Now that we talked about what the instructions say, we can discuss why the amount between low and high quality differ so much. And it’s as simple as: the amount of detail.

Files tend to be high quality because they store a tremendous amount of data about what was recorded. They tend to utilize compression techniques that are similar to Lossless. Meaning the amount of data that differs from the original file and the uncompressed file should be minimal.

Whereas low quality images tend to utilize lossy compression, as they can sacrifice a good amount of data, and still get their point across. (I.e fine details doesn’t matter.)

Uncompressed raw video takes up a ton of space, because the amount of details it initially records is staggering. Say you had a grey table, and to the naked eye the table seems to be entirely uniform in color.

When recording this table, the camera may produce a file that shows that each individual pixel on the table is a slightly different color of grey. While that information may be useful, from a player experience standpoint it’s entirely useless. As we mentioned that it’s completely indiscernible.

So rather than storing those different pixel colors in the file, the file that is sent to players would just have all the pixels set to the same color. I.e we maximize the amount of details that is perceivable to users, but minimize the amount of data that is utilized for unperceivable details.

Shakespeare’s complete works amount to about 900k words, an approximately 8MB text file (if I recall correctly). The first Harry Potter book is around 100k words, for comparison. A letter takes 1 to 4 bytes to encode.

An uncompressed 8192×8192 (“8K”) texture has 67108864 pixels. Each of them are encoded with one byte each for Red, Green, Blue and transparency, for 4 bytes per pixel, a total of 268435456 bytes – 256MB.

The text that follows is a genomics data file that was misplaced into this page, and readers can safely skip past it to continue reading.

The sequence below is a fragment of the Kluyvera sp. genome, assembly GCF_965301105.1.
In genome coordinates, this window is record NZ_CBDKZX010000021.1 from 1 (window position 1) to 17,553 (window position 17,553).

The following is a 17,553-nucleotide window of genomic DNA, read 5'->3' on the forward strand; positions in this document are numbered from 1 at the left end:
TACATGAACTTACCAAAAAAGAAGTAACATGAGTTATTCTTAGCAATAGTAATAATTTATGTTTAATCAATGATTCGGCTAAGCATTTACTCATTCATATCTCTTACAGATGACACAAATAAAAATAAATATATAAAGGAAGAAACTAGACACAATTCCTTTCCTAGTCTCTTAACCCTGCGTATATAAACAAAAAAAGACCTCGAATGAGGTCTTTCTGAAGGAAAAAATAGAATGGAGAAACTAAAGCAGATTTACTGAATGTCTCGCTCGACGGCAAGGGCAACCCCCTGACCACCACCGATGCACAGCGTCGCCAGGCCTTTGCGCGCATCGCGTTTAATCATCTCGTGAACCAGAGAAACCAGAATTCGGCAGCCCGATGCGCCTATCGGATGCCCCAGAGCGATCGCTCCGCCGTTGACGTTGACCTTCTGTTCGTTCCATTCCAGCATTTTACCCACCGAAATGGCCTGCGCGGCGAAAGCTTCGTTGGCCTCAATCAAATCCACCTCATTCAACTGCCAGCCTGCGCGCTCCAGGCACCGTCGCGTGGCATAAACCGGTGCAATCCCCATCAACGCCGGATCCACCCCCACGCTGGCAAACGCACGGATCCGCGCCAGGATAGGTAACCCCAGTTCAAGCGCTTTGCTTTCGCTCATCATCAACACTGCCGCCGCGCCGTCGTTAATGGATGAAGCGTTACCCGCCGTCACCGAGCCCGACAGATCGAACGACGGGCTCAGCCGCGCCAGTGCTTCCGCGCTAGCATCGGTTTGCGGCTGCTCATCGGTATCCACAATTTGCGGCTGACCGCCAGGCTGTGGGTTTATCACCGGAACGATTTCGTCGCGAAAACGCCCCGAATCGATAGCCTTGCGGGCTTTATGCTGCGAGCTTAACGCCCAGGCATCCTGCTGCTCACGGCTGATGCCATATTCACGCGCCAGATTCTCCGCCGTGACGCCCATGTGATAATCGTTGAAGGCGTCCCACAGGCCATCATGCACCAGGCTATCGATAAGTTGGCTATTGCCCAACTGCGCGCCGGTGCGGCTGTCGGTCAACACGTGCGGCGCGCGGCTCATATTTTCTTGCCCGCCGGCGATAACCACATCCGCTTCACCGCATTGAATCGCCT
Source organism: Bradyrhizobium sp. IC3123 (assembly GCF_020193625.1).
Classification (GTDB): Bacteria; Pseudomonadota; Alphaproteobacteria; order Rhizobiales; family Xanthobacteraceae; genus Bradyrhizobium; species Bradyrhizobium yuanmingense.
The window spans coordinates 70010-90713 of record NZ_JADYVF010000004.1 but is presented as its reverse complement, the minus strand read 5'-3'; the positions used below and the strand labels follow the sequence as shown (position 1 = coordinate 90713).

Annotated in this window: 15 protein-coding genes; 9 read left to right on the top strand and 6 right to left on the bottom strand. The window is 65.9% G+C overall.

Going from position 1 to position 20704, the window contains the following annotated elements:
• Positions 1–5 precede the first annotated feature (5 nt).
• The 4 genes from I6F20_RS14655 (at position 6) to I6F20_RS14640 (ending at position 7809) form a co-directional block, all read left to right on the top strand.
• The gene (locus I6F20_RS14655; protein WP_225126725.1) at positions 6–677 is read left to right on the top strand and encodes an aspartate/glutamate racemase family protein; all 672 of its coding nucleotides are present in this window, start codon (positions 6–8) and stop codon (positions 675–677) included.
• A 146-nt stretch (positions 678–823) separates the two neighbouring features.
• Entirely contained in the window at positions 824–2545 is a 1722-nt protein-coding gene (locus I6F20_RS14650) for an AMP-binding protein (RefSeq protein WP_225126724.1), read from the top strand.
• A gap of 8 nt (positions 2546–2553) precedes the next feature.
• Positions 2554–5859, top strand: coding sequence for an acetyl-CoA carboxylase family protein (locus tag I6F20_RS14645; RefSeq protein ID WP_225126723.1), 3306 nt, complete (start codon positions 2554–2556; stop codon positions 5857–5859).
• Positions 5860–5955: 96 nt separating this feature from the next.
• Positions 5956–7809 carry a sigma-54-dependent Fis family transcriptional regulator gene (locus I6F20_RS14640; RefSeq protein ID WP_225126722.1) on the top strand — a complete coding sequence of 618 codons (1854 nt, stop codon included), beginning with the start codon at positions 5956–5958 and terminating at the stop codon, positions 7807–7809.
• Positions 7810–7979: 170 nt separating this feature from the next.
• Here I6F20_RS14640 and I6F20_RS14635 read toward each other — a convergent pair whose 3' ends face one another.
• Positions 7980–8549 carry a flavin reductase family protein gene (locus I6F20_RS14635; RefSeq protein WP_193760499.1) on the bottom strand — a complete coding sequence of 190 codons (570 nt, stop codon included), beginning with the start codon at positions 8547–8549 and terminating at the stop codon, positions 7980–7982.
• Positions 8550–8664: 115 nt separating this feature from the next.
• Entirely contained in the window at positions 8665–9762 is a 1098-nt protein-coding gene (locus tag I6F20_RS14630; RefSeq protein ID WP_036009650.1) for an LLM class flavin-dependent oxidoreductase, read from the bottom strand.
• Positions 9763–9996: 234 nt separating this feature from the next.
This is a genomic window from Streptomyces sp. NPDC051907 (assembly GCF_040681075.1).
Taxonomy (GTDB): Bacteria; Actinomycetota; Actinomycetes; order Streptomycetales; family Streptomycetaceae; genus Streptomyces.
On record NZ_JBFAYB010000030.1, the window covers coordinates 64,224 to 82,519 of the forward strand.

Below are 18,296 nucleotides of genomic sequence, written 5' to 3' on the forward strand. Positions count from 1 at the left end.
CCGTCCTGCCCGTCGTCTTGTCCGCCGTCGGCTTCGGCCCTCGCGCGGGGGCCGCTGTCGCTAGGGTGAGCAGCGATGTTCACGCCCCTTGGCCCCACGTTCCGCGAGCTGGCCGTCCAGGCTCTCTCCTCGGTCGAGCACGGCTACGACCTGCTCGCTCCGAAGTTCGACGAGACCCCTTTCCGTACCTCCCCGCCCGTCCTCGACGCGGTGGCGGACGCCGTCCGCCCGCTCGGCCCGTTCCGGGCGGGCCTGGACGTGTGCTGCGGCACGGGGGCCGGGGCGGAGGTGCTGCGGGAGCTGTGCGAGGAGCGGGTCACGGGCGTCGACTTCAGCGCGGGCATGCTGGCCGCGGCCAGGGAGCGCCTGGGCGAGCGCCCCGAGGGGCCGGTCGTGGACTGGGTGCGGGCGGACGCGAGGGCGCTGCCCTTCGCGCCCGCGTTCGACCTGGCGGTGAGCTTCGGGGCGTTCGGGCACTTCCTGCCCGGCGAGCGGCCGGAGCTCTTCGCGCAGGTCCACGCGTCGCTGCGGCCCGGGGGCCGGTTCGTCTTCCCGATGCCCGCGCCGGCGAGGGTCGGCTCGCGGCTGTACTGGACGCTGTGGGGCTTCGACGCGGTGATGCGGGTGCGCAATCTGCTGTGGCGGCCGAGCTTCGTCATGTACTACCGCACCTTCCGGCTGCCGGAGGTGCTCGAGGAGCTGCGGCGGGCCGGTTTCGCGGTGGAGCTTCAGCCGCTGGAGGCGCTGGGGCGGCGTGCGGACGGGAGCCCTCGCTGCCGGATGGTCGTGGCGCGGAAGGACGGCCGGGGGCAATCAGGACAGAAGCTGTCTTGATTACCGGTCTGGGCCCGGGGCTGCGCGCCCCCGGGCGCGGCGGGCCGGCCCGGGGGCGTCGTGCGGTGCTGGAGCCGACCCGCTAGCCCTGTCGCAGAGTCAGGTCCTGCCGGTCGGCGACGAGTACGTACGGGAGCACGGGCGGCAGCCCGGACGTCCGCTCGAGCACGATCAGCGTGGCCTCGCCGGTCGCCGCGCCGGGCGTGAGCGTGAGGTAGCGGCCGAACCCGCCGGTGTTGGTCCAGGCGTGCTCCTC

Think about it as the difference between an art gallery versus a booklet of instructions. The art gallery takes up an entire building, more and more space if you want to display more and more paintings. Meanwhile the instructions will hardly ever be bigger than a book and if they are truly massive they *might* fill up a few shelves in a room.

Images/video are the paintings, and they take a set amount of space that increases depending on how high definition they are and how many of them are desired. Meanwhile, the code for the game is the instruction booklet, and while it might be complex, it just takes up less space to keep words/instructions easy to read than it takes to keep pictures (and audio is almost as complex) easy to view.

Imagine a color by numbers game.

You have one 20th of a page with the rules, which state: Color each section according to the number it contains. 1 is red, 2 is yellow, 3 is green, 4 is blue, 5 black.

And then you have pages and pages of shapes, which you’re supposed to turn into pictures by coloring them in.

That’s how digital games work too. They have the code, which are the rules the program follows and then you have all the actual material (textures, audio, videos, images…) it can work with.

These materials are storage intensive, since they often can’t be stored as simplified code or as an algorithm, but have to be stored pixel by pixel or sound wave by sound wave. (It’s a bit more complicated, since compression can store it pixel group by pixel group etc., but you get the gist.)